Coach Max: It was an incredible, life changing experience. First I had never traveled out of the country before so the whole experience was so new and exciting. Caracas, Venezuela was my first Maccabi trip to the Pan American Maccabi games. I think that marching in Opening Ceremonies wearing a USA uniform gave me a lot of pride. One of the most moving experiences was listening to thousands of Jewish athletes from around the world sing Hatikvah in Hebrew all at the same time. There were 40 different countries represented and so many different languages but we all had Hebrew and Judaism in common. It was a very moving experience.

Coach Jerry: I played in the Pan American Maccabi Games in Venezuela (with Coach Max) in 1988 and was then selected to be on the team for the 1989 Games in Israel.  The Maccabi Games were a great experience and an amazing feeling to compete among Jewish athletes from around the world.

Coach Lily: My experience as a member of the USA Maccabi Team was the best month of my life. The first two weeks of the trip were training in the morning and touring Israel in the afternoon and evenings. Learning to play on a team with 17 other girls from all over the USA while simultaneously traveling and experiencing Israeli culture was the best bonding experience. We became such a tight group that cared so much for each other and the competition we were about to participate in. Getting to play against other Jewish athletes from all over the world gave me a sense of pride in being both American and Jewish.

What does it mean to be a Jewish athlete?

Coach Max: The reason why being a Jewish athlete means so much to me is because it combines two very important parts of my life… Judaism and sports. I did not realize how much it meant to me until I was on the USA Maccabi Team in Caracas. After that I was hooked and competed on 3 more trips…Australia, Israel and Mexico City.  I hope one day for my sons to have the same opportunity of representing the USA at the Maccabi Games.

Coach Jerry: After graduation from Penn in 1990, I flew to Israel and stayed with some contacts I had made while playing in the Maccabi Games.  I signed to play for a team in Northern Israel and ended up living/playing in Israel for 11 years as well as serving in the IDF for a year as well as reserves. I was always proud to be a Jewish athlete as there were very few Jewish basketball players, however, basketball is a sport where it did not matter what religion or race/color you are…. you had to learn to work together as human beings, regardless of background, to be the best team on the court.

Coach Lily: Being a Jewish athlete means living out the values we are taught in Judaism on the field or court as well as in daily life. Often I feel like the Jewish parts of my life are kept pretty separate from sports but in moments like playing for the Maccabi USA team or working at 6 Points Sports Academy it makes me realize how interconnected the values are that I’ve learned through both aspects of my life.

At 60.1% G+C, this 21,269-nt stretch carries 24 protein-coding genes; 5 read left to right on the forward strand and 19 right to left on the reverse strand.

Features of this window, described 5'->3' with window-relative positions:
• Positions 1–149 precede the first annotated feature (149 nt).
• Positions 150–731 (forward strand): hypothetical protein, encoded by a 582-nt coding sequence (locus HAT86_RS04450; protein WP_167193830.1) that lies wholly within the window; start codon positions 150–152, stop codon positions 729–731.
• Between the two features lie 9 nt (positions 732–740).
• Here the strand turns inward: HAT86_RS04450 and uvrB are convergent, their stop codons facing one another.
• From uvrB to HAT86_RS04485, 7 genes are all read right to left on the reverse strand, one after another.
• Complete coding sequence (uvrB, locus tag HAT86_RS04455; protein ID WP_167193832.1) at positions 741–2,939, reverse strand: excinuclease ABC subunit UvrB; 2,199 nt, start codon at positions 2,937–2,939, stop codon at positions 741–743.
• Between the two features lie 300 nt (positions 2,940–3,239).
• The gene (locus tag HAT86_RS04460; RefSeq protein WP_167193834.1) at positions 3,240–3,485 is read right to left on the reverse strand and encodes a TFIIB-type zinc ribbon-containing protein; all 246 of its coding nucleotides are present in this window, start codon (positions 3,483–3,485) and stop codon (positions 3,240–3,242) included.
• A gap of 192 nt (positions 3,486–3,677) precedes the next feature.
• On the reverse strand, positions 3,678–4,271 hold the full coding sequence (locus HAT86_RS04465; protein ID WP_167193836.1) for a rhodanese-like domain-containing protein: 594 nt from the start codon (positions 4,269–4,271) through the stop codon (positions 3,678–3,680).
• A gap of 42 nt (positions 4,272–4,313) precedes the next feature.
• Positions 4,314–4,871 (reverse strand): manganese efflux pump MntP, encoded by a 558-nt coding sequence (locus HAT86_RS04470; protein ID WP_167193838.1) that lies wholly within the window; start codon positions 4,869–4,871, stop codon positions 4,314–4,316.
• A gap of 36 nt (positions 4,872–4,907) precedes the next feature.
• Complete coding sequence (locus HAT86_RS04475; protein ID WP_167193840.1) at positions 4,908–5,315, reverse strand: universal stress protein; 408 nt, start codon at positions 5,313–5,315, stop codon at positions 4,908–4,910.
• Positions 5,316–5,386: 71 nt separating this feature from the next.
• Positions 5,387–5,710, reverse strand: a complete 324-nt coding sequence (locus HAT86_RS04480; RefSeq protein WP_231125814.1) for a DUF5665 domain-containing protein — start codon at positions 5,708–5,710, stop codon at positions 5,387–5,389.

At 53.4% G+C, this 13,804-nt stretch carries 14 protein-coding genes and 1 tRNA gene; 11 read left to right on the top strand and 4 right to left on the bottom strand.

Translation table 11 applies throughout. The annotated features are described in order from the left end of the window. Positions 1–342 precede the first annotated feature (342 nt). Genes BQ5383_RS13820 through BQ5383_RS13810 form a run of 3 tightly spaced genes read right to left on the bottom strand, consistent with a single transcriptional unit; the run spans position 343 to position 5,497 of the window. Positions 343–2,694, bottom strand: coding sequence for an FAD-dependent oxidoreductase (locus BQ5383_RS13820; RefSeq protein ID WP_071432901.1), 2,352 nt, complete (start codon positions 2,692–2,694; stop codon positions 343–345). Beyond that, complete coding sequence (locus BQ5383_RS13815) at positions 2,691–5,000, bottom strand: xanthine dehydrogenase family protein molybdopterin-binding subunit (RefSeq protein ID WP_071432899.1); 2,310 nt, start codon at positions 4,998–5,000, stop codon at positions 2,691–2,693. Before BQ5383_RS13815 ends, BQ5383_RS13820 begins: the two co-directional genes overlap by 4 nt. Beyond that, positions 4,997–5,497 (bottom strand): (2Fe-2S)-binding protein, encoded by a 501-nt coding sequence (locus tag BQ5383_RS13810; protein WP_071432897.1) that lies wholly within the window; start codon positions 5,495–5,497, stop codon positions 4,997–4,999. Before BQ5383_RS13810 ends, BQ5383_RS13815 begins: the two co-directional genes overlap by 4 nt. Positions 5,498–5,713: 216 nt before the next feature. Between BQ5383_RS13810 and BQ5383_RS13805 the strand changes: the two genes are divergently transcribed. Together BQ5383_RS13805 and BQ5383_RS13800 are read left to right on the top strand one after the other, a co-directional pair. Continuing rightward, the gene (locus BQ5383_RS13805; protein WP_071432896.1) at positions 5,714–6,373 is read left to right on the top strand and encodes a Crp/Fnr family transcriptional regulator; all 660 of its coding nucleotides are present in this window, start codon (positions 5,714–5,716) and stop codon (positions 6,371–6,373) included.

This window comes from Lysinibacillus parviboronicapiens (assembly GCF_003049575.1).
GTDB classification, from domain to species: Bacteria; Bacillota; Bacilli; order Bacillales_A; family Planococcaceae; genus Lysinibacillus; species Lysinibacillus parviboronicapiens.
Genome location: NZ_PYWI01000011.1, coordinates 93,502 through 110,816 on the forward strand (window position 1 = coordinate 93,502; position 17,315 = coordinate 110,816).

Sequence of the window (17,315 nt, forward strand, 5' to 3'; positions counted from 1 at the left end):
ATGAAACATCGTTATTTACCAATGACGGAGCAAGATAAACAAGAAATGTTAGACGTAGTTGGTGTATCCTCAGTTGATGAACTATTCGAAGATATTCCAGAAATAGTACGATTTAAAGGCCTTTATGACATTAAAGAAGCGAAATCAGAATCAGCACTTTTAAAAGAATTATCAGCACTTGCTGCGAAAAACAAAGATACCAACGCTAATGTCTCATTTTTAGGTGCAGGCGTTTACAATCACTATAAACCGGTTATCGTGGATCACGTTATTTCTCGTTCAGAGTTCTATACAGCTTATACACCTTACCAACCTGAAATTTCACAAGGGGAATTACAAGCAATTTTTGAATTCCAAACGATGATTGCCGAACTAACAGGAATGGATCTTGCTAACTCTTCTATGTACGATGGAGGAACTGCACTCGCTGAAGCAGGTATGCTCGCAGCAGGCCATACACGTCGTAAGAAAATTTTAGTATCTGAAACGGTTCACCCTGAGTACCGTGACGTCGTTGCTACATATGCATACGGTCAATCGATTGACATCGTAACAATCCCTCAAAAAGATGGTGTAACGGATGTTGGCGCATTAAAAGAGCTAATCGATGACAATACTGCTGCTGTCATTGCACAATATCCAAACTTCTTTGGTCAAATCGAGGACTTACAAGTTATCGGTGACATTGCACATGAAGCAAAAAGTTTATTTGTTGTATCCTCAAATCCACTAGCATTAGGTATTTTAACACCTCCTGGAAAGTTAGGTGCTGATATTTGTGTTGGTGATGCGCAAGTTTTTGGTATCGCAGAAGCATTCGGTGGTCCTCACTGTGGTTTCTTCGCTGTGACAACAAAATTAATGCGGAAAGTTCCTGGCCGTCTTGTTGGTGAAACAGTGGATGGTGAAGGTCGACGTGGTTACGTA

What is the most memorable moment in your sports career?

Coach Max: When I was an athlete, winning, gold, silver and bronze medals at the Maccabi Games and as a College Tennis coach, having my players win a national championship. I think they both represent a lot of hard work from all parties involved.  

Coach Jerry: Winning the Los Angeles City High school Championship, Ivy League Championship and resulting NCAA tournament, as well as the Israeli League championship with Galil Elion after defeating 30 years of Maccabi Tel Aviv dominance were the three biggest highlights of my basketball career; however, the journey of playing high school, college, and professional ball and the people and places stand out the most.

Coach Lily: My most memorable moment in my sports career is winning the gold medal at the World Maccabiah Games in 2013. We beat Israel in the final 1-0 and it was the most proud I’ve ever been of myself and my team as we accepted our medals in front of the other Jewish soccer players from all over the world.

What lessons have you learned as an athlete and as a coach that you hope to impart upon our campers?

Coach Max: That effort counts! You cannot control how well you play on the courts or fields, but you can determine your effort level. If you go out and play and put it all on the line, then you can walk off the court feeling good about yourself and have a positive attitude and experience, no matter what the outcome was on the court. One of my favorite aspects of this camp is the 6 Points Sports Academy Value wristbands. I really believe in behaving in an appropriate way as an athlete and coach. I think 6 points has a great way of combining the 12 Jewish Values and teaching young Jewish athletes to use these behaviors on the playing fields/courts. 

Coach Jerry: Lessons learned for campers include the value of hard work and dedication in whatever you are doing and to always try to challenge yourself to be the best that you can in whatever field you are learning/playing.

Coach Lily: The biggest lesson that I have learned is that with hard work you will be successful. I truly believe that if you put in the work every day to achieve a goal it can happen. I hope that when my campers left 6 Points, they believed in themselves and felt excited to keep pushing to reach their goals.

If you are interested in learning more or would like to tryout for the Maccabi USA Teams, please let us know! We can help connect you with tryout coordinators and regional representatives around the country. Wishing you and your family a Shabbat Sh-Olympics!